The dog freaks--well--freaked. The store started getting phone calls. A lot of phone calls. Very agitated phone calls. The manager (and, I'd guess, the owner) began to think this wasn't the kind of attention they were looking for. The puppies had disappeared from the store before I ever got there, sent back to Pet Universe, where they presumably weren't any worse off than they were at Pet Ark--though sadly, probably not any better off either. Sorry puppies--them's the breaks sometimes.

Given that Pet Universe tries to live up to its name by selling just about every breed of dog that the average person has ever heard of (including the 'Doberman Pincher'--ouch), they are probably a 'broker', buying puppies from commercial breeders, backyard breeders, and quite possibly puppy mills--I can't find out anything more about them, and you may note their website's customer review section is 'under construction' at the present time. You can review the relevant industrial terminology here.

It's worth mentioning that while a lot of people were upset by this incident, not all of them were upset at Pet Ark. The moderators of Inwoof's yahoogroup got quite a few angry emails from people accusing them of being 'anti-community' and allowing attacks on local merchants. And it is true that some posters got overexcited, and jumped to conclusions ("maybe they've got puppies hidden in their basement!"), but for the most part people were just trying to ascertain what was going on, and where these dogs came from, and why Pet Ark would do something like this. All that could be said for sure was that no responsible breeder would have ever dealt with Pet Universe, or agreed to having their puppies displayed in a pet store window. But even some of the people who agreed Pet Universe was bad news thought people were being unfair to Pet Ark. And I still can't figure out where those people were coming from.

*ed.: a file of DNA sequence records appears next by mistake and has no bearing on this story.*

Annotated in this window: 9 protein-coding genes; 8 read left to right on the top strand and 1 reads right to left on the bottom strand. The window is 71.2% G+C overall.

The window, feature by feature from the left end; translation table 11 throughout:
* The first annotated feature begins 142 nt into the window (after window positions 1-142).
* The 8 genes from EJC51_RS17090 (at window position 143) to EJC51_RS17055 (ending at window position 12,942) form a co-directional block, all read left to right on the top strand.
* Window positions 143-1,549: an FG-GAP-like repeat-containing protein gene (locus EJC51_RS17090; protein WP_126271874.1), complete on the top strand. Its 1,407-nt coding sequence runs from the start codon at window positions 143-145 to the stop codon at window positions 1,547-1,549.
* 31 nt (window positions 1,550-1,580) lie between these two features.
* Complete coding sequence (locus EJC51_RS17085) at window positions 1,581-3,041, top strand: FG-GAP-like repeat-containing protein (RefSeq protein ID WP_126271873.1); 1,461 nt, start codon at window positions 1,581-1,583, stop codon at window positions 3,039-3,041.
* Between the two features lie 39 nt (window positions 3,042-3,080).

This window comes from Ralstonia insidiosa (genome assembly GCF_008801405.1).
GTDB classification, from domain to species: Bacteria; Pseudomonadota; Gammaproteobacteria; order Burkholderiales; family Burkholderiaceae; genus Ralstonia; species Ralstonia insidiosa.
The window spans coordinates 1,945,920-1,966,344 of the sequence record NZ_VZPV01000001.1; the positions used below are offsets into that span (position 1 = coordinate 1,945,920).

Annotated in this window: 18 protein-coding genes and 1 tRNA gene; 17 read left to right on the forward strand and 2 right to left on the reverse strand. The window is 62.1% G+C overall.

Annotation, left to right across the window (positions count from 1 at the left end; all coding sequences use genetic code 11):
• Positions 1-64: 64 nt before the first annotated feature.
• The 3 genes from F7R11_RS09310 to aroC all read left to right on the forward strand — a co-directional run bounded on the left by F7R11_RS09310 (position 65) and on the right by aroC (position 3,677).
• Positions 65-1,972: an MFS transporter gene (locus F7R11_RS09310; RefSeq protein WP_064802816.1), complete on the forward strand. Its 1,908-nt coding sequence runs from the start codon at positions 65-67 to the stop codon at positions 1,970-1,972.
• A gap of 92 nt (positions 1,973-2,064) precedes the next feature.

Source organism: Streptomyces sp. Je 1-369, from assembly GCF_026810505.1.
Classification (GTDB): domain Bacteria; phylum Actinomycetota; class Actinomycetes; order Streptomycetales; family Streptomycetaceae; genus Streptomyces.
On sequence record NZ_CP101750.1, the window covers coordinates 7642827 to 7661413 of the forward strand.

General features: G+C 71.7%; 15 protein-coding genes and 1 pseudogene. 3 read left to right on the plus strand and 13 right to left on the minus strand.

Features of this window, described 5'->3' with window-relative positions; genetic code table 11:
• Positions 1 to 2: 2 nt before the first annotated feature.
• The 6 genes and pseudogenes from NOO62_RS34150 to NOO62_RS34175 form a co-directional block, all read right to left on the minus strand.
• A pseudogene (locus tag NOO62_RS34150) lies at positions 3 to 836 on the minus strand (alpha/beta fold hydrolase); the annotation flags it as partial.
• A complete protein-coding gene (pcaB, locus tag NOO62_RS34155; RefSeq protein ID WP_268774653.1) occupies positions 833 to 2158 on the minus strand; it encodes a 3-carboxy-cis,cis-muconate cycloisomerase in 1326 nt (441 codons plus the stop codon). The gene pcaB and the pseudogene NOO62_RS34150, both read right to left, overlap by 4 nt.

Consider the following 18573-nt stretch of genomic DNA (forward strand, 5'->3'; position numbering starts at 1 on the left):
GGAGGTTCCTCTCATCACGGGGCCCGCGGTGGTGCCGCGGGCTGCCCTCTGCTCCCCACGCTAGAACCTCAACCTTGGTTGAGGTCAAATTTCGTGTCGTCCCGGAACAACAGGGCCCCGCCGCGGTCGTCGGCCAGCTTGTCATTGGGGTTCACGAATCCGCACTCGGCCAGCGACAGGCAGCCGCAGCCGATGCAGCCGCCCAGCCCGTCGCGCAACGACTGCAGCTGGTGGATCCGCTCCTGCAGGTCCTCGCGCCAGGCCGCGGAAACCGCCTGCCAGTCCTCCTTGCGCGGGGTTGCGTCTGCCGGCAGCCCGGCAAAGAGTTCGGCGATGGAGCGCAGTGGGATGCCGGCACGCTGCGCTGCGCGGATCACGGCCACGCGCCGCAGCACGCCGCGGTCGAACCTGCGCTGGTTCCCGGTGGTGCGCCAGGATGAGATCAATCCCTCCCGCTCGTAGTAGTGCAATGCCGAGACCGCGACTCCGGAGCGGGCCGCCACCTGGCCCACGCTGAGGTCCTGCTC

Having dealt with the Harlem Pet Ark (which never had any puppies) for close to a year now, I can only say the workers there always struck me as nice, reasonably knowledgeable people who liked animals, and would give Max the occasional treat when I brought him in. The quality of the merchandise was never a problem. On the basis of a mistake that lasted just a few days, made by the manager of a different store, I am not going to say I'm done with Pet Ark.